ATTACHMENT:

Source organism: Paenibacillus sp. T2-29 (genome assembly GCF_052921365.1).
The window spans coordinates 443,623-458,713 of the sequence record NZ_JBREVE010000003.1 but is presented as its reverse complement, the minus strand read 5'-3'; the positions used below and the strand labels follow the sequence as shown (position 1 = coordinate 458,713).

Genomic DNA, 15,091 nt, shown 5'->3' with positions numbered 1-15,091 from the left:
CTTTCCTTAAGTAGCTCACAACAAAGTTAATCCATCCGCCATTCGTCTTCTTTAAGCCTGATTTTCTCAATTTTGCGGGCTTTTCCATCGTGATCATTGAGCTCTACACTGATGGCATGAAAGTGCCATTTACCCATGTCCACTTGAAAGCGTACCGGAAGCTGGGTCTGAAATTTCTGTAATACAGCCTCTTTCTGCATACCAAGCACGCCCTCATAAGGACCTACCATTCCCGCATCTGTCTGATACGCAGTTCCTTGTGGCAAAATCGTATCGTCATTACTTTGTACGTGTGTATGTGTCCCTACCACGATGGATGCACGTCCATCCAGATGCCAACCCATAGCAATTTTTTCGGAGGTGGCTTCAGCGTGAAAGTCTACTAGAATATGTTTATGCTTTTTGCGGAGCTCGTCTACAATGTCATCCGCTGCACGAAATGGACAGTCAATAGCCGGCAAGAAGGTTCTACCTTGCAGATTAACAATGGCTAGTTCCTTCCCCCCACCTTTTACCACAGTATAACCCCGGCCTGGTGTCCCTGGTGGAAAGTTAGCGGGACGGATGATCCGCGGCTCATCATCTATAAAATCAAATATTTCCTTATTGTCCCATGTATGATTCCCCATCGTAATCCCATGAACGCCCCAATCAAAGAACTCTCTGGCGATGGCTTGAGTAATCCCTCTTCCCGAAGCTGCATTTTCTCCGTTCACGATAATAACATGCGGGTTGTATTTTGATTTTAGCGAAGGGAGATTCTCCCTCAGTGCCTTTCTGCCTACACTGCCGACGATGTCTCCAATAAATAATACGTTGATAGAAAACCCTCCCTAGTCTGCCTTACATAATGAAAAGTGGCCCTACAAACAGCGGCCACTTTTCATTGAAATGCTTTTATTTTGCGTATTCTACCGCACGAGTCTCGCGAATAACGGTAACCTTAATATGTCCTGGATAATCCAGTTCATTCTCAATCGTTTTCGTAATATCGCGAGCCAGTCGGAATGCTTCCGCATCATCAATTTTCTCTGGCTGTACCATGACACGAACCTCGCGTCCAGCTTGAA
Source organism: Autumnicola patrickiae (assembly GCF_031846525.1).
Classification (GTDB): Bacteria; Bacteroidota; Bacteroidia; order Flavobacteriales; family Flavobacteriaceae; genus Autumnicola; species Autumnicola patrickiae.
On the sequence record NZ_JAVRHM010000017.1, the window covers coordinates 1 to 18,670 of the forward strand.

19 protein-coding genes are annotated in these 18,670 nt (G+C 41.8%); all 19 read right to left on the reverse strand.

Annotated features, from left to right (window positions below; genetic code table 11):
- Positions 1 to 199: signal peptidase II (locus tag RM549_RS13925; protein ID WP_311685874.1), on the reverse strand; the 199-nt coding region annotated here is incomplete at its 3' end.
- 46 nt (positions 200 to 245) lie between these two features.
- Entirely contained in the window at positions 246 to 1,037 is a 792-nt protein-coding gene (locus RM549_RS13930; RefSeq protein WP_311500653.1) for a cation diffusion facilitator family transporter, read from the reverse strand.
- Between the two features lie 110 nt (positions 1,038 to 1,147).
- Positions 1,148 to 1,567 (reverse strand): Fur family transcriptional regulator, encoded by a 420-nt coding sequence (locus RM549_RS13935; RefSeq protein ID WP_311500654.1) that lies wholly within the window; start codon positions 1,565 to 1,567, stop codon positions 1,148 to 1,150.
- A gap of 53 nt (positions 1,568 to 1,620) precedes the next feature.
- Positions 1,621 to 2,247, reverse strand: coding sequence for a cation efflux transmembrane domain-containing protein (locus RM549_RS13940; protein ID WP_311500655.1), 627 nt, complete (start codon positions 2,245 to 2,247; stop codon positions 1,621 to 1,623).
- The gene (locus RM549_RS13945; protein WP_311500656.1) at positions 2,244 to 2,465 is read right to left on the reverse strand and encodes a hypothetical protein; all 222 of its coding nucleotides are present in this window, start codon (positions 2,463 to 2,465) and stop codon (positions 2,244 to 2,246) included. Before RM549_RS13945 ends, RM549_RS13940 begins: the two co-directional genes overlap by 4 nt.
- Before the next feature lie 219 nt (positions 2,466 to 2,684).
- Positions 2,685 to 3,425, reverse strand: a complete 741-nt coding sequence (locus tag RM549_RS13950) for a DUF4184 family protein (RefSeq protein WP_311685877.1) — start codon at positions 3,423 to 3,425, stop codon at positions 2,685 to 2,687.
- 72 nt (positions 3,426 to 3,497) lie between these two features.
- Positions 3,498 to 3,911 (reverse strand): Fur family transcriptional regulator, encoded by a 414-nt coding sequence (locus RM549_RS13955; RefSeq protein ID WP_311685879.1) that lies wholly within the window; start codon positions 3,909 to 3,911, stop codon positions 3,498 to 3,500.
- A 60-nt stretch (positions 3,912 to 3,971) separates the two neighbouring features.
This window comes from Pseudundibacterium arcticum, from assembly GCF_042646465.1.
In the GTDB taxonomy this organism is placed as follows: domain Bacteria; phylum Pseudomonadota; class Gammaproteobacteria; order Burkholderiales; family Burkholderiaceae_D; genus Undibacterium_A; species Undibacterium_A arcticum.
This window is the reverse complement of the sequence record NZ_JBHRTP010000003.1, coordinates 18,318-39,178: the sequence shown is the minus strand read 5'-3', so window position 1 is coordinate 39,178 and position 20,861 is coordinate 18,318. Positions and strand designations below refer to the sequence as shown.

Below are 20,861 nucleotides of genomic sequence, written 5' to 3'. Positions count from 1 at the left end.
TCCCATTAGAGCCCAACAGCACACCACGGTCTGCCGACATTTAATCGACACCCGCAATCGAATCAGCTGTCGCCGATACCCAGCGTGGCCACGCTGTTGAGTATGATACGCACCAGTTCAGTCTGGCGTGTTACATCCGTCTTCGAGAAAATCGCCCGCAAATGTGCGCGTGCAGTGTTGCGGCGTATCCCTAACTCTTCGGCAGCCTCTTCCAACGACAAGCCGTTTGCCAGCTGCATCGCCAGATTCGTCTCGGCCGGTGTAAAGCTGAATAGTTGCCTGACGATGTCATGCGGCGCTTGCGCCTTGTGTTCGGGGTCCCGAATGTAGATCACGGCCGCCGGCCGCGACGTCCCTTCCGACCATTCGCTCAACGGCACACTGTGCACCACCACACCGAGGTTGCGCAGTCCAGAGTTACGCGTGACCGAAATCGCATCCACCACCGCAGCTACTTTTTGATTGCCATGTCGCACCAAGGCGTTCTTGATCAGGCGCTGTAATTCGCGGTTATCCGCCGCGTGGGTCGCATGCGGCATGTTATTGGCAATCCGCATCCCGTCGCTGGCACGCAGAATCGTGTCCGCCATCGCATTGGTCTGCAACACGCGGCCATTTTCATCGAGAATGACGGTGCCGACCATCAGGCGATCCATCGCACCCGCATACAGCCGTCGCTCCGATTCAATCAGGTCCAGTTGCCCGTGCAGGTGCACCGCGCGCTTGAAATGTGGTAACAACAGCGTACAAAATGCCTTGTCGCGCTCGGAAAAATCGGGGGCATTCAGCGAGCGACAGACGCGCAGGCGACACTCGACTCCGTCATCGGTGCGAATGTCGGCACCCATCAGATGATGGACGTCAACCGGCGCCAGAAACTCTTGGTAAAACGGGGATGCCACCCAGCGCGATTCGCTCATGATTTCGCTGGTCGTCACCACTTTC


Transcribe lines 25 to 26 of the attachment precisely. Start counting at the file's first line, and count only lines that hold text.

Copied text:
This window is the reverse complement of the sequence record NZ_JBHRTP010000003.1, coordinates 18,318-39,178: the sequence shown is the minus strand read 5'-3', so window position 1 is coordinate 39,178 and position 20,861 is coordinate 18,318. Positions and strand designations below refer to the sequence as shown.

Below are 20,861 nucleotides of genomic sequence, written 5' to 3'. Positions count from 1 at the left end.